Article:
Emily Trask – Resident Artist/Literary Associate

PCPA   (since 2018): Mrs. Darling/Grown-Up Wendy, Peter Pan;  Viola de Lesseps/Thomas Kent, Shakespeare in Love; Sibella Halward, A Gentleman’s Guide to Love & Murder

Other Theatres: Cincinnati Playhouse in the Park; Baltimore Center Stage; The Alley Theatre: Resident Company Member (select credits)- One Man Two Guvnors, Hand to God, Around the World in 80 Days, The Christians, As You Like It, Miller, Mississippi, Roan @ the Gates (world premiere); The Folger Theatre: Twelfth Night, The Gaming Table; Utah Shakespeare Festival: Company Member 5 Seasons (select credits): Merchant of Venice, The Secret Garden, Henry V, Great Expectations the Musical, Hamlet, The Matchmaker, Lend Me A Tenor the Musical (world premiere);  The Milwaukee Repertory Theatre: over a dozen productions (select credits) - Armadale (world premiere), Tartuffe, Pirandello’s Yes. No. Maybe So…, Chaps!, A Christmas Carol; Bay Street Theatre: Travesties (opposite Richard Kind); Hope Summer Repertory Theatre: An Iliad (one person show); Yale Repertory Theatre; Yale Cabaret; Pioneer Theatre; The Arden Theatre; Quintessence Theatre Group; Montana Shakespeare in the Parks.

Off-Broadway: The Lincoln Center Theatre: Sarah Ruhl’s The Oldest Boy (world premiere) and  The Chalk Garden   (starring Angela Lansbury);  The Public Theatre/Shakespeare Society; New Dramatists; E.S.T.; 3Day Hangover/Drunk Shakespeare; The Lark; Titan Theatre Co; The Greene Space

Film/TV: Daredevil (Marvel/Netflix);  The Perfect Murder   (Discovery Channel); Get Married! (Lifetime Television Network);  End of a Summer Storm   (Alison Krauss/Boynton Music Video);  The Violinist   (numerous indie film awards); various commercials

Recordings: Simon & Schuster/Folger Library: Juliet,  Romeo and Juliet ; Ophelia, Hamlet; Portia, Julius Caesar

Other: Contributing scholar to Folger Shakespeare/Luminary Inc. interactive app.; nationally/internationally published poet; script consultant; Inaugural Recipient of the Silvia Fine Kay Award for excellence in both Theatre and Musical Theatre – Yale School of Drama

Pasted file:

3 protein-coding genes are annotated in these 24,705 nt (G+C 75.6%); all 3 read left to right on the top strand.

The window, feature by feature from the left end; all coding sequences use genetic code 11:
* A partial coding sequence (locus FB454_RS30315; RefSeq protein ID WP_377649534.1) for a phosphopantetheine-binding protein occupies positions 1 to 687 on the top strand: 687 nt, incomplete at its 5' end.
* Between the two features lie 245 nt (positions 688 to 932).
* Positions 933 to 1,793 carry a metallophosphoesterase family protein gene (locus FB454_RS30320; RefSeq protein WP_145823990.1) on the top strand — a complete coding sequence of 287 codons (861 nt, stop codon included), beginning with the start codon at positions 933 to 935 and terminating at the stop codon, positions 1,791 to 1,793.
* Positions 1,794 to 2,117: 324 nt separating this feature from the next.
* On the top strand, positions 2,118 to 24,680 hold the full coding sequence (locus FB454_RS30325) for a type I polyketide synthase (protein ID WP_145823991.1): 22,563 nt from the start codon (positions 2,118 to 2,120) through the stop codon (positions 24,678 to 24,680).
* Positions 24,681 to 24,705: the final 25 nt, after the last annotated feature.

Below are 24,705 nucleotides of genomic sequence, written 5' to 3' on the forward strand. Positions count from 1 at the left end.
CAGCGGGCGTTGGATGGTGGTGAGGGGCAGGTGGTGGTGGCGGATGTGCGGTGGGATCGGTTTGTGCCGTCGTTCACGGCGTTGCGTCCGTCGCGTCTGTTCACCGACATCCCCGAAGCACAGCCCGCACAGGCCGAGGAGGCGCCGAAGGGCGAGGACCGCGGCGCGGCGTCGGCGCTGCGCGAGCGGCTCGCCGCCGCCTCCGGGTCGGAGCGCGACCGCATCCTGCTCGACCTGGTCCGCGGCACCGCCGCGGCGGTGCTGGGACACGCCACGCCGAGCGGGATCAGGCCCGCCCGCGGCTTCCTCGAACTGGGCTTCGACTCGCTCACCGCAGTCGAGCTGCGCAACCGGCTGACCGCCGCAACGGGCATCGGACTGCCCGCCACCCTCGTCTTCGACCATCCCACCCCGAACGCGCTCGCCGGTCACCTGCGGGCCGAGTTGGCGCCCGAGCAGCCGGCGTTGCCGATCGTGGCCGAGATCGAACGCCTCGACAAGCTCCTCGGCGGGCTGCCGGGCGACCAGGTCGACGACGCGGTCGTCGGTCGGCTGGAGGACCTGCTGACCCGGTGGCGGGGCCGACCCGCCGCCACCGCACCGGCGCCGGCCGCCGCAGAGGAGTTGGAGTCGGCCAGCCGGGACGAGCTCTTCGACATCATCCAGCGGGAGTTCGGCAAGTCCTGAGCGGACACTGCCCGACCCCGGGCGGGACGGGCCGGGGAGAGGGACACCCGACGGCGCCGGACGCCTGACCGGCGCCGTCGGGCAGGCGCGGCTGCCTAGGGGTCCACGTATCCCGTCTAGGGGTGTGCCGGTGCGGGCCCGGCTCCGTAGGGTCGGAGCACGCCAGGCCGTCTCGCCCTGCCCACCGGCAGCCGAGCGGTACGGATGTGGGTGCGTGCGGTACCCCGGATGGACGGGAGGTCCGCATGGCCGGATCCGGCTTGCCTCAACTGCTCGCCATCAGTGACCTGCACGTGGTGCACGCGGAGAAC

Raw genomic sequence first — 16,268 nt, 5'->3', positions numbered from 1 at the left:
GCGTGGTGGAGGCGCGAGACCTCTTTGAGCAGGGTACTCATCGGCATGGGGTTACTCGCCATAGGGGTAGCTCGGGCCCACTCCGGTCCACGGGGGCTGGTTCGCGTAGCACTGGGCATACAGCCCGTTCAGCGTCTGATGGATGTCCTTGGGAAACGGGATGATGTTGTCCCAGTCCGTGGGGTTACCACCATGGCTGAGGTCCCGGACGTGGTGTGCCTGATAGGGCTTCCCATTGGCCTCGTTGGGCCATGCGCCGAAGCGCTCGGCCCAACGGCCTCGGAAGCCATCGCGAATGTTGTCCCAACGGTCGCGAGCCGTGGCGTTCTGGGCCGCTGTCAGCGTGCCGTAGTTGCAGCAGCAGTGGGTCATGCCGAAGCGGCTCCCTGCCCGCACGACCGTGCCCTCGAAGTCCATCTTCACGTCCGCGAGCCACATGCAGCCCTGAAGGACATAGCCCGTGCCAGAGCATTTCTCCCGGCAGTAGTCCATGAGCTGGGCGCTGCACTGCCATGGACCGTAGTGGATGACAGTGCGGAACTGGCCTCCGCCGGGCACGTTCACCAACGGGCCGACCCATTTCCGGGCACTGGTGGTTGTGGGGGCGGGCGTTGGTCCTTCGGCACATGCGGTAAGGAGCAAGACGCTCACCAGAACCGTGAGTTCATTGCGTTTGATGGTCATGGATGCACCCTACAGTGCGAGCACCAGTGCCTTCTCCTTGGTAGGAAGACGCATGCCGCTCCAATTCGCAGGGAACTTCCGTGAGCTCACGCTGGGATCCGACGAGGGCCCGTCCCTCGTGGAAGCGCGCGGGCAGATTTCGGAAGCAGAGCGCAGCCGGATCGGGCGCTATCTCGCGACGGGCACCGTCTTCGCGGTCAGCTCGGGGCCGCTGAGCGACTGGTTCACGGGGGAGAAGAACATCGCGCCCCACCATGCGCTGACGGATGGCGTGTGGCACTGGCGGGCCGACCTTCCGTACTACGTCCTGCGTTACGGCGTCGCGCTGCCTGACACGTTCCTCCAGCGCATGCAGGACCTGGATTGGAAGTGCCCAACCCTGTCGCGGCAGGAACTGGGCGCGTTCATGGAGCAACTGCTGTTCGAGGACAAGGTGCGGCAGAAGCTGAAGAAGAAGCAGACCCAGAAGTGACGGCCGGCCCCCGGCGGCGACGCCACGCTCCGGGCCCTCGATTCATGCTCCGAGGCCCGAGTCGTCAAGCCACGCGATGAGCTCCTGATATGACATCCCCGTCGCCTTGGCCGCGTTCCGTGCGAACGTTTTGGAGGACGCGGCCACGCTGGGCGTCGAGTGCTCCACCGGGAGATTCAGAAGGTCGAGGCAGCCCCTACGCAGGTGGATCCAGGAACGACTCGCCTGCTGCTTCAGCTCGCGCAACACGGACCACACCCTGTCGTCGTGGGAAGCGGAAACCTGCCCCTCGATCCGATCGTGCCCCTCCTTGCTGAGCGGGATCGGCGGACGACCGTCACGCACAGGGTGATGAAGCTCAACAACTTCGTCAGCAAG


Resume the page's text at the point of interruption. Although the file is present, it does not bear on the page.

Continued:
Teaches: Shakespeare I

Training: B.A. Theatre/Literature, Grinnell College; M.F.A., Yale School of Drama

Member: Actors’ Equity Association, SAG-Aftra


My philosophy and goal as an educator, as well as a professional theatre artist, can perhaps be best illustrated by considering the slight but significant gap that lies between the words comprehend and apprehend. To comprehend is to “grasp with the mind,” “to perceive” or “understand the nature of” something. To offer and to attain comprehension is certainly a noble pursuit for any teacher-student or actor-audience relationship. But to apprehend is to “take possession of,” “to intuitively understand,” or “to have in one's custody.” Simply put, apprehending involves grasping something strongly with both hands and hanging on to it. Apprehension is physical, instinctual, intellectual, occasionally frightening, and results in a kind of ownership. It is what I strive to give my students and what I aim for in my own work.

As a professional actress and theatre artist for 15 years, having worked in venues from Broadway houses to site-specific Guerilla Theatre, to film, television, voice-over and commercials, I have apprehended a practical understanding of what it takes to be a working theatre professional. And in my experience, this intangible thing called “talent” that we fixate on so often in our field is revealed, not in the way we perform, but in the way we work. My teaching methodology is guided by the core belief that it is not solely “what you learn” but rather “how you learn.” The primary ingredient of this “how” must be rooted in a dynamic and practiced curiosity.

This cultivated curiosity is particularly necessary and potent when it comes to the exploration of Shakespeare. I believe that Shakespeare is the ultimate workout for the actor – demanding every aspect of a performer: the body, mind, voice, and spirit – the perfect theatrical gym. Simultaneously, it is also the ultimate playground. Once an actor apprehends the core structure of Shakespeare’s writing and the opportunities the rhetorical and rhythmic structure provides, the verse becomes an incredible playground for deep, nuanced, playful and excited explorations and performances.